The Fondation Beyeler in Basel will host Hopper’s iconic artworks from January the 26th. At the base of the artist’s creative imagination is the urban view of American landscapes. Like painted scripts, Hopper’s works contain infinite possible interpretations.
The imaginative painting
Edward Hopper, class 1882, was called “the silent witness of America”. However, this designation does not perfectly correspond to the pictorial personality of the New York artist. Hopper paints in an era of unstoppable modernization. With TV, advertising, and massive consumerism that began to develop in those years, Hopper embraced an opposite type of message and artistic intent.
Hopper’s works seem suspended in an unreal and melancholic atmosphere. For this reason perhaps, within his works, Hopper seems to freeze his figures. It is no coincidence that the men and women protagonists of his paintings always look elsewhere.
“No amount of skillful invention can replace the essential element of imagination.”Edward Hopper
Despite the great pictorial capacity that brings him closer to realistic painting, Hopper’s is an art of the dream that arouses a state of tension in the viewer. In leaving room for the viewer’s imagination, Hopper’s American landscapes present an apparently harmonious scene. However, something intangible immediately elicits conflicting perceptions.
“Great art is the outward expression of an inner life in the artist, and this inner life will result in his personal vision of the world.”Edward Hopper
During his career, Hopper painted 366 works, many of which are now in the most important American museums. When a work by the New York artist is on the market, in most cases it establishes auction records. In 2018, for example, “Chop Suey” was purchased for 81 million euros. Since 2005, eight other paintings by the artist have reached sales amounts between 7 and 29 million euros.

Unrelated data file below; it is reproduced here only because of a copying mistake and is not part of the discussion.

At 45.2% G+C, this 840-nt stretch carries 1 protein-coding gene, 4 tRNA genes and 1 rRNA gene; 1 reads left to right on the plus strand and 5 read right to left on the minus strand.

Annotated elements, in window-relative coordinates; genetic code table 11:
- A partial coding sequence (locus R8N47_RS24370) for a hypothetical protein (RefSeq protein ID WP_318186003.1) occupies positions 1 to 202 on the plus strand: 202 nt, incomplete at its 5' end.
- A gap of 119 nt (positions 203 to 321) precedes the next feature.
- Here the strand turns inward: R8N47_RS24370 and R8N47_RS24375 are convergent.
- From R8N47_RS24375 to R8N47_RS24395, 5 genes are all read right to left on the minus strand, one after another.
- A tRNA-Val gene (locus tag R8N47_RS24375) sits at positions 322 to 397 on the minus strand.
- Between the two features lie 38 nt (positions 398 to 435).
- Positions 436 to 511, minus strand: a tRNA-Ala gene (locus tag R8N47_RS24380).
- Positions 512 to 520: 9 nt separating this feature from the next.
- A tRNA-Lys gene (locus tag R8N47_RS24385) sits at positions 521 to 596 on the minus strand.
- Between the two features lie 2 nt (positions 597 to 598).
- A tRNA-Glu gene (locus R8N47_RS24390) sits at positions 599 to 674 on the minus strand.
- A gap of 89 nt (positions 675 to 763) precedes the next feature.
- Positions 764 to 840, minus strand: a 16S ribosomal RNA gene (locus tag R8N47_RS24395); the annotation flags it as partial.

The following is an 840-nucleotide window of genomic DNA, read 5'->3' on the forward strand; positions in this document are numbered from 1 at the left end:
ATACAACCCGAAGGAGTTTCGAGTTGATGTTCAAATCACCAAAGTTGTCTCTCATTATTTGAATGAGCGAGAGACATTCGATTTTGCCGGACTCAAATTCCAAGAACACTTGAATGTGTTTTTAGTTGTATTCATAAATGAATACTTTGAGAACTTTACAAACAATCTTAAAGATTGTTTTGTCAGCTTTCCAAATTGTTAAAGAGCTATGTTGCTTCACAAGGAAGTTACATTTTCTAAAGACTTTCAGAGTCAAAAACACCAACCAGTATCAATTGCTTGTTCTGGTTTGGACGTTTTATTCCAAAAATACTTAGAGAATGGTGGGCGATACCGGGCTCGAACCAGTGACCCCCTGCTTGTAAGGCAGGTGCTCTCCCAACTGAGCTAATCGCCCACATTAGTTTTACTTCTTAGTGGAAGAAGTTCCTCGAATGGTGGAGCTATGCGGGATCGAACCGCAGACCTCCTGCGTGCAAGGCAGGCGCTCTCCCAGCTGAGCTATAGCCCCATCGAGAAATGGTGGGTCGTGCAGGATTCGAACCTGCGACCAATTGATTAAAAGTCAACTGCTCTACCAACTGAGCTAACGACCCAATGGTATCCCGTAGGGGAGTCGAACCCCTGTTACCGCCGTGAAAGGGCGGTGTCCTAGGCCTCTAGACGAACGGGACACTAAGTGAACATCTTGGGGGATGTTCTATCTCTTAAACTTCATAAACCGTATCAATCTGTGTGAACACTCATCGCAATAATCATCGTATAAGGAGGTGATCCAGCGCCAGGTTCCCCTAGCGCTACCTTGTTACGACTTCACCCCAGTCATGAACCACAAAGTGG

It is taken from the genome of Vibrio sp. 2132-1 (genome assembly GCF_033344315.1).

Edward Hopper on view
The one at the Fondation Beyler in Basel is an unmissable event. The museum will host 67 works from the finest galleries and international collections.
Edward Hopper’s art has influenced the imagination of generations of artists, even those from other artistic fields. Direct references to his paintings are for example in Hitchcock films, such as Rear Window and Vertigo. Indeed, the perspective, the light and the placement of the figures make his works almost cinematographic. It is no coincidence that numerous directors have admitted that they were inspired by Edward Hopper’s artworks to recreate particular atmospheres and suggestions.
Ridley Scott revealed that he took inspiration from Hopper to obtain particular atmospheres for some scenes of Blade Runner. Finally, Woody Allen reproduced the view of the “Queensborough bridge” in the initial sequence of Manhattan.
The exhibition stems from the collaboration between the Fondation Beyeler in cooperation with the Whitney Museum of American Art. This is the major repository of Hopper’s work.
In addition, a 3D short film by Wim Wenders will give further insight into the very peculiar art of the American artist.